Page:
Maryland Contractor License Bonds

At Surety Bonds Agent, we offer a full range of surety bonds nationwide through an extended carrier network. Continue below to learn more about Maryland contractor license bonds. If you have additional questions or want to explore bonding solutions for your business, speak with one of our knowledgeable surety bond experts.

 

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What Is a Contractor License Bond?

The Maryland Department of Labor’s Home Improvement Commission (MHIC) licenses contractors to provide home improvement services within the state. When a contractor license bond is required, the purpose is to provide financial protection for homeowners and the state of Maryland.

 

Who Needs One?

In Maryland, applicants for a home improvement contractor’s license must furnish proof of financial solvency, meaning that their total assets (net worth) exceed their financial liabilities and meet the state’s financial solvency guidelines. Applicants who can prove financial solvency will be covered by the MHIC Guaranty Fund, which compensates homeowners for damages up to $20,000 if their contractor’s work is substandard or incomplete.

Contractors who do not meet the financial solvency criteria must provide a two-year $20,000 surety bond or obtain an indemnitor to assume financial responsibility for the business.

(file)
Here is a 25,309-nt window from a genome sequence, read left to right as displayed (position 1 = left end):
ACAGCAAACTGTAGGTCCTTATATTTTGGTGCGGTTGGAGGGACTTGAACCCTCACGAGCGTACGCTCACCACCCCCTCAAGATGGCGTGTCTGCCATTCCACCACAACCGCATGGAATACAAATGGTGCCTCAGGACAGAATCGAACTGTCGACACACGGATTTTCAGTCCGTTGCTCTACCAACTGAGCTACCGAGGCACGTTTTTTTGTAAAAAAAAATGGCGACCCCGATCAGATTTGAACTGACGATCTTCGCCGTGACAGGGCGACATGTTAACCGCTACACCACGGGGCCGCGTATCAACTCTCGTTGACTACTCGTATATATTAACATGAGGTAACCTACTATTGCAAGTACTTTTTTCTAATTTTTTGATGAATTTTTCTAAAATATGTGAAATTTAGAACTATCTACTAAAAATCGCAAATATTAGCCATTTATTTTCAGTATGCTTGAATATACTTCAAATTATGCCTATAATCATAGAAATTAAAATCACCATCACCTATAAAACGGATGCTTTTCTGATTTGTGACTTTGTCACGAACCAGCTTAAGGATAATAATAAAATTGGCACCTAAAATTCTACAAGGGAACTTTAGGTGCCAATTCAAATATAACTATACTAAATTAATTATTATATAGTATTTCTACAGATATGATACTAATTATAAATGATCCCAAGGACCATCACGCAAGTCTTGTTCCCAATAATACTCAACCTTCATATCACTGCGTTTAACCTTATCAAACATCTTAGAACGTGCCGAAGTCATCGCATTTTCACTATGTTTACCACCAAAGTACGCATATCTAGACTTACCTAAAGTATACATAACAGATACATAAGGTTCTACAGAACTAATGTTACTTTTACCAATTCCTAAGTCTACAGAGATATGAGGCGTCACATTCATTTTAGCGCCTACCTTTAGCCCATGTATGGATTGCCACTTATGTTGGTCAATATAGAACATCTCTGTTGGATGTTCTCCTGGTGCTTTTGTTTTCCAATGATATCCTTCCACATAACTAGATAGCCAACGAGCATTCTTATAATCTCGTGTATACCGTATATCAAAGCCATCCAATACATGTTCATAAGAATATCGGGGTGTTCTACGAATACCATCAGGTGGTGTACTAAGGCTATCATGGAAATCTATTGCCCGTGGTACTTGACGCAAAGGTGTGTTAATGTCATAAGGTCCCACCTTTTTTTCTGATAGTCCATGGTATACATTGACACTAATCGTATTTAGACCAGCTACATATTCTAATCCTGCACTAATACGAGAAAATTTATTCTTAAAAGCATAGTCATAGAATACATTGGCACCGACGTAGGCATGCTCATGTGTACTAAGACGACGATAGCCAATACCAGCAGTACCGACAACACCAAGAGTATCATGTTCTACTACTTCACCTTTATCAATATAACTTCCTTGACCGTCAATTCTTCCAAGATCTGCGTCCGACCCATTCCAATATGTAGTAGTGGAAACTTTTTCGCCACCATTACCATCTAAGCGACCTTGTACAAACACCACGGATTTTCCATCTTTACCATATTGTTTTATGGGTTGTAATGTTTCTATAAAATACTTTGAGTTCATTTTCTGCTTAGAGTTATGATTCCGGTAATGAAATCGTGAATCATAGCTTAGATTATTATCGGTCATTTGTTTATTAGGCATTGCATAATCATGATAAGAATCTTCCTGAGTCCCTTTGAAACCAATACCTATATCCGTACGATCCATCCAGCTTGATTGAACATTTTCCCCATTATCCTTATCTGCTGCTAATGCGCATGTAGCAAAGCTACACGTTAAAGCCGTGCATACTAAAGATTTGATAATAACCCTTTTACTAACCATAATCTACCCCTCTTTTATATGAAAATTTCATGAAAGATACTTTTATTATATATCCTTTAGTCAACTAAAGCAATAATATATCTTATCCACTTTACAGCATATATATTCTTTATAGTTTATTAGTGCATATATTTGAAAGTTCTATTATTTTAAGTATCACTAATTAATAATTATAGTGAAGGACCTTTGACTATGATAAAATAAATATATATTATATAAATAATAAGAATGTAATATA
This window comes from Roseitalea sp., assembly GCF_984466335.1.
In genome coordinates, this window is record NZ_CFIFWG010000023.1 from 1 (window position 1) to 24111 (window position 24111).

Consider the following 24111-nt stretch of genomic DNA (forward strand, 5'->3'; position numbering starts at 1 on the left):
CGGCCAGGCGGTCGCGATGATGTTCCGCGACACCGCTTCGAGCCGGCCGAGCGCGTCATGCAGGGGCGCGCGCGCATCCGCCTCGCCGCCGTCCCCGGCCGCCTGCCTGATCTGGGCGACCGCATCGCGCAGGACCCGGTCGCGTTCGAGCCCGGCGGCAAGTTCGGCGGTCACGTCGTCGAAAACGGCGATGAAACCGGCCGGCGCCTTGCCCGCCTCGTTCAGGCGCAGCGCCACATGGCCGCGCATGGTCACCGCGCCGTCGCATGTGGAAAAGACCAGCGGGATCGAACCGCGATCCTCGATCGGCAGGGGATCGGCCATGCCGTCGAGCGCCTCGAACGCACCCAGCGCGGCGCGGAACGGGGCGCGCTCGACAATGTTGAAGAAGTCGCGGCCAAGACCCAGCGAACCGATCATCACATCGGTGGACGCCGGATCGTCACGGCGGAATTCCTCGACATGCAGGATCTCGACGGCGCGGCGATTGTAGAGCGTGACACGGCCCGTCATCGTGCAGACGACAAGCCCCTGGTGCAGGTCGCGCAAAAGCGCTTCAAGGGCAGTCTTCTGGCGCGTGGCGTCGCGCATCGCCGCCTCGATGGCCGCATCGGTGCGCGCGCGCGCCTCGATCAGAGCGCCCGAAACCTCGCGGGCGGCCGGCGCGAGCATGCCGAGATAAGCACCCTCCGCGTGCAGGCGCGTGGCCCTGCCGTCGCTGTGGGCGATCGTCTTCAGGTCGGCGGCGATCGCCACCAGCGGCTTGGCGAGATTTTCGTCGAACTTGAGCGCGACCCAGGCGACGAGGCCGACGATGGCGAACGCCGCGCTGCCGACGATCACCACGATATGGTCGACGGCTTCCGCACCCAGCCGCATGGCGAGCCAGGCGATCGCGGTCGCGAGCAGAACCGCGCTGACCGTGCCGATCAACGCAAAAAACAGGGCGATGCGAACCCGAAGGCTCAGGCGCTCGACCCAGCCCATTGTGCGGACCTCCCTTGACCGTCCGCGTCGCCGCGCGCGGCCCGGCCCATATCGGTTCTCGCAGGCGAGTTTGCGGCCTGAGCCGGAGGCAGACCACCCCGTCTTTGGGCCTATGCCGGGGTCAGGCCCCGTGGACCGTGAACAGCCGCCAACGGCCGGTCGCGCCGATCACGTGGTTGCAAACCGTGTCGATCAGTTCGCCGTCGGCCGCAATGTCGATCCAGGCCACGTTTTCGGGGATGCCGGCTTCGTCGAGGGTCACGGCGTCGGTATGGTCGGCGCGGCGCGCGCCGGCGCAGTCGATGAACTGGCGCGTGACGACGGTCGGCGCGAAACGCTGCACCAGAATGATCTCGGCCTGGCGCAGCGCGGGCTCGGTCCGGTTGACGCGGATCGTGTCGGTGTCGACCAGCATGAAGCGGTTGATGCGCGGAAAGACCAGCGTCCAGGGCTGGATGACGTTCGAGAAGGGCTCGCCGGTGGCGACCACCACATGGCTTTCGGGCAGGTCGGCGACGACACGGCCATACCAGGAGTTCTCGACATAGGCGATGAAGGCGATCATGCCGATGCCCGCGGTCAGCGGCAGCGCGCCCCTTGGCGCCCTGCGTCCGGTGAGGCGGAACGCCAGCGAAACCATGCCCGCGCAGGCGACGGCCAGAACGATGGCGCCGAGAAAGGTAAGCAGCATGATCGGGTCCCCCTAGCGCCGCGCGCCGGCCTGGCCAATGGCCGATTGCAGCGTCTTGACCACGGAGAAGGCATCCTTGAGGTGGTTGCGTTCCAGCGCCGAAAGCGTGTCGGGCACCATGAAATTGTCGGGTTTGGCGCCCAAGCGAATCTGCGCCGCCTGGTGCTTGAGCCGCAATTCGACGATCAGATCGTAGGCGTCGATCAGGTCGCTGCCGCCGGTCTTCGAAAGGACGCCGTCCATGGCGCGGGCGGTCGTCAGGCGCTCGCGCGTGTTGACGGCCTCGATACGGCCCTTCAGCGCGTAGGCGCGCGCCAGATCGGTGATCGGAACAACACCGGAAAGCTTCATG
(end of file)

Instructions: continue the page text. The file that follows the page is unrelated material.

Additionally, some municipalities may require contractors to obtain a local license, which may entail purchasing a contractor license bond.

How Does a Contractor License Bond Work?

A Maryland contractor license bond is a legally binding contract among three parties:

  • MHIC or the local authority requiring the bond is known as the “obligee.”
  • The contractor required to purchase the bond is called the “principal.”
  • The bond’s guarantor is referred to as the “surety.”

If the principal fails to complete a home improvement job to the homeowner’s satisfaction, the homeowner may file a claim against the surety bond and seek financial damages. When this happens, the surety investigates to make sure the claim is valid, and if it is, the principal is legally obligated to pay it.

But unless the principal has the funds to pay a claim immediately, the surety will pay it initially as a loan to the principal. The principal then has a certain amount of time in which to repay the surety. Not repaying the surety can lead to the surety taking legal action against the principal to recover the debt.

How Much Does It Cost?

The contractor bond cost required by MHIC is determined by multiplying the $25,000 bond amount by the premium rate the surety assigns to the principal through underwriting.

The surety’s primary concern is the risk of not being repaid for claims paid on behalf of the principal. The primary measure of the risk of non-repayment is the principal’s personal credit score.

A person with a high credit score has a demonstrated history of being financially responsible, and, therefore, the risk to the surety is low. Low risk deserves a low premium rate. On the other hand, a low credit score means the risk to the surety is higher, so the premium rate also will be higher. A well-qualified principal should be assigned a premium rate between 1% and 3%.